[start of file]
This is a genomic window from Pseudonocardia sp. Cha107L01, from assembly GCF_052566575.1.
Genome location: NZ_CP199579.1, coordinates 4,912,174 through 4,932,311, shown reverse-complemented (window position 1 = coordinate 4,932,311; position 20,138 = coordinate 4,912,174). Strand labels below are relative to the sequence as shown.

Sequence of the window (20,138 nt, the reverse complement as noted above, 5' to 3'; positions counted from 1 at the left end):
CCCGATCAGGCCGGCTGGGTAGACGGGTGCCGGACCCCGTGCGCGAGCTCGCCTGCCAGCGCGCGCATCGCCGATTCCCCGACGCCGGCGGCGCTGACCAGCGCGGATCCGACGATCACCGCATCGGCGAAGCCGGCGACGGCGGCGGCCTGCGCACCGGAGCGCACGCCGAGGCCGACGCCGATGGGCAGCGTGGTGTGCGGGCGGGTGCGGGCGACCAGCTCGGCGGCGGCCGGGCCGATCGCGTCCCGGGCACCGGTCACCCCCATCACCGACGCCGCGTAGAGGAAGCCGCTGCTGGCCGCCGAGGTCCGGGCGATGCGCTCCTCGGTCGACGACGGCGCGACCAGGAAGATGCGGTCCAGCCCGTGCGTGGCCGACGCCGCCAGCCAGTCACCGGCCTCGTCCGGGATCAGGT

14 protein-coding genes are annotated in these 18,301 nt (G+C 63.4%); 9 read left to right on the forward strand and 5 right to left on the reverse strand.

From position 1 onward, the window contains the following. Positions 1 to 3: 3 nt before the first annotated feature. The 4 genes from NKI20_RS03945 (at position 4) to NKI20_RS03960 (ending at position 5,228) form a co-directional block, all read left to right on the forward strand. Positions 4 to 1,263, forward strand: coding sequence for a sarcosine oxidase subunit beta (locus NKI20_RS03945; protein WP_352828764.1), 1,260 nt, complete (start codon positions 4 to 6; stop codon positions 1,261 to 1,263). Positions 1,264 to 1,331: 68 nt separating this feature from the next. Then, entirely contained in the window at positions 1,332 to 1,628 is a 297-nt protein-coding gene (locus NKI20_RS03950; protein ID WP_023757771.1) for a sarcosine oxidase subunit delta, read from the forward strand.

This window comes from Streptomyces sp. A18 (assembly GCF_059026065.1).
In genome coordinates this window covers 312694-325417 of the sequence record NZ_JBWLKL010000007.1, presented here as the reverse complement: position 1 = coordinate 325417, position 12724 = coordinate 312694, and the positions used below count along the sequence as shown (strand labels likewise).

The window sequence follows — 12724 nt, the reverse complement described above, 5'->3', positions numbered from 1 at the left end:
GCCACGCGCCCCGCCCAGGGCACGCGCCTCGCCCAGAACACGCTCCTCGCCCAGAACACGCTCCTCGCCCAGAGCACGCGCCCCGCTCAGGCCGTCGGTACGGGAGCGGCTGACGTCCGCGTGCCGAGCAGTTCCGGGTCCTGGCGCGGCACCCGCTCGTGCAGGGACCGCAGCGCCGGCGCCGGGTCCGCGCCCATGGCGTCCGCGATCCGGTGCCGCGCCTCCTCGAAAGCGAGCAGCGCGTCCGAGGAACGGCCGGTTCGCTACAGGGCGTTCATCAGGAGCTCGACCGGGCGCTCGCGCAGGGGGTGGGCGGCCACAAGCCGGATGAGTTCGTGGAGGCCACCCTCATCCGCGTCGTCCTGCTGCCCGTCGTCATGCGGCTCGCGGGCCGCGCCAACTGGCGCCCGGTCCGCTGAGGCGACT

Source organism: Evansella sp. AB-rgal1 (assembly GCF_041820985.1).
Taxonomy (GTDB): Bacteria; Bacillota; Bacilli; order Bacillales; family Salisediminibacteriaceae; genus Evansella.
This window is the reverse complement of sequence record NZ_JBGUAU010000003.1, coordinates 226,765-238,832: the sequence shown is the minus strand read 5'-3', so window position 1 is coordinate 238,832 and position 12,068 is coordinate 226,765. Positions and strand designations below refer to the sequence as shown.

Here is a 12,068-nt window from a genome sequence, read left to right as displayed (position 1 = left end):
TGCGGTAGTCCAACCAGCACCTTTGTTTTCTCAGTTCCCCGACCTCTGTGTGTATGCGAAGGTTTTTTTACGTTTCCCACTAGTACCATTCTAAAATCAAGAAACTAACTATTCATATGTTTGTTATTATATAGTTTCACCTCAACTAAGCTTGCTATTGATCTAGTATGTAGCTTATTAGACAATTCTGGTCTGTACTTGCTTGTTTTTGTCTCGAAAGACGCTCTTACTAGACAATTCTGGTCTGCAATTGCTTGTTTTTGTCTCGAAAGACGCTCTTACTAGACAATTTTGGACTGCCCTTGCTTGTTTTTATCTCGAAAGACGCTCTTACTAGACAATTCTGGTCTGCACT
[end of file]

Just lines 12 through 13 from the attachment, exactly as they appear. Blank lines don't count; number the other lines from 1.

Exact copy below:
Taxonomy (GTDB): Bacteria; Bacillota; Bacilli; order Bacillales; family Salisediminibacteriaceae; genus Evansella.
This window is the reverse complement of sequence record NZ_JBGUAU010000003.1, coordinates 226,765-238,832: the sequence shown is the minus strand read 5'-3', so window position 1 is coordinate 238,832 and position 12,068 is coordinate 226,765. Positions and strand designations below refer to the sequence as shown.